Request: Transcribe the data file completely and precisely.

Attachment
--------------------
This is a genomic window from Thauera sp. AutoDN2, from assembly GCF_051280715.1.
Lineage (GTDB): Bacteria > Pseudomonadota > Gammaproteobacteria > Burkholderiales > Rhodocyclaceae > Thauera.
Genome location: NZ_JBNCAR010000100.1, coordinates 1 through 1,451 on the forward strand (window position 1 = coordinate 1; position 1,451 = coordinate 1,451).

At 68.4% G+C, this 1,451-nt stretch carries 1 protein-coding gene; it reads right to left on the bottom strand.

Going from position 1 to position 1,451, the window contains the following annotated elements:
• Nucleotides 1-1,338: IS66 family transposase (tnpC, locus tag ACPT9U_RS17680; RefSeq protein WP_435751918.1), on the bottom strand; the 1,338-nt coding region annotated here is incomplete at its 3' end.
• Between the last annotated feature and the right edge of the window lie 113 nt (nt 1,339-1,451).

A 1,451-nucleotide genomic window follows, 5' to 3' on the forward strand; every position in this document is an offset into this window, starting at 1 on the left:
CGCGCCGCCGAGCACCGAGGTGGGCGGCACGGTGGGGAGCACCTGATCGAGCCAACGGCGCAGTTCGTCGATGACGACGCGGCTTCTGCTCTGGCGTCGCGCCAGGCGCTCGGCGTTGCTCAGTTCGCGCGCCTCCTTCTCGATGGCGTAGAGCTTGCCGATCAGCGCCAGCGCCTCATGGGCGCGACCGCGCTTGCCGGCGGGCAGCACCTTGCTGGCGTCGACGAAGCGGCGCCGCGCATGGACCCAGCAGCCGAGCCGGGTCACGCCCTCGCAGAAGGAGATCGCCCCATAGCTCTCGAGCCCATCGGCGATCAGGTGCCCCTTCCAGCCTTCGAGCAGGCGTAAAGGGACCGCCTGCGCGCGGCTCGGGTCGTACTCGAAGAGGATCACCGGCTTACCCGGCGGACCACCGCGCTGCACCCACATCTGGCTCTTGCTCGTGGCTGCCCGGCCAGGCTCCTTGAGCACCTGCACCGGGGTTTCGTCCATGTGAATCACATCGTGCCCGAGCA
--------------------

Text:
This is a genomic window from Thauera sp. AutoDN2, from assembly GCF_051280715.1.
Lineage (GTDB): Bacteria > Pseudomonadota > Gammaproteobacteria > Burkholderiales > Rhodocyclaceae > Thauera.
Genome location: NZ_JBNCAR010000100.1, coordinates 1 through 1,451 on the forward strand (window position 1 = coordinate 1; position 1,451 = coordinate 1,451).

At 68.4% G+C, this 1,451-nt stretch carries 1 protein-coding gene; it reads right to left on the bottom strand.

Going from position 1 to position 1,451, the window contains the following annotated elements:
• Nucleotides 1-1,338: IS66 family transposase (tnpC, locus tag ACPT9U_RS17680; RefSeq protein WP_435751918.1), on the bottom strand; the 1,338-nt coding region annotated here is incomplete at its 3' end.
• Between the last annotated feature and the right edge of the window lie 113 nt (nt 1,339-1,451).

A 1,451-nucleotide genomic window follows, 5' to 3' on the forward strand; every position in this document is an offset into this window, starting at 1 on the left:
CGCGCCGCCGAGCACCGAGGTGGGCGGCACGGTGGGGAGCACCTGATCGAGCCAACGGCGCAGTTCGTCGATGACGACGCGGCTTCTGCTCTGGCGTCGCGCCAGGCGCTCGGCGTTGCTCAGTTCGCGCGCCTCCTTCTCGATGGCGTAGAGCTTGCCGATCAGCGCCAGCGCCTCATGGGCGCGACCGCGCTTGCCGGCGGGCAGCACCTTGCTGGCGTCGACGAAGCGGCGCCGCGCATGGACCCAGCAGCCGAGCCGGGTCACGCCCTCGCAGAAGGAGATCGCCCCATAGCTCTCGAGCCCATCGGCGATCAGGTGCCCCTTCCAGCCTTCGAGCAGGCGTAAAGGGACCGCCTGCGCGCGGCTCGGGTCGTACTCGAAGAGGATCACCGGCTTACCCGGCGGACCACCGCGCTGCACCCACATCTGGCTCTTGCTCGTGGCTGCCCGGCCAGGCTCCTTGAGCACCTGCACCGGGGTTTCGTCCATGTGAATCACATCGTGCCCGAGCA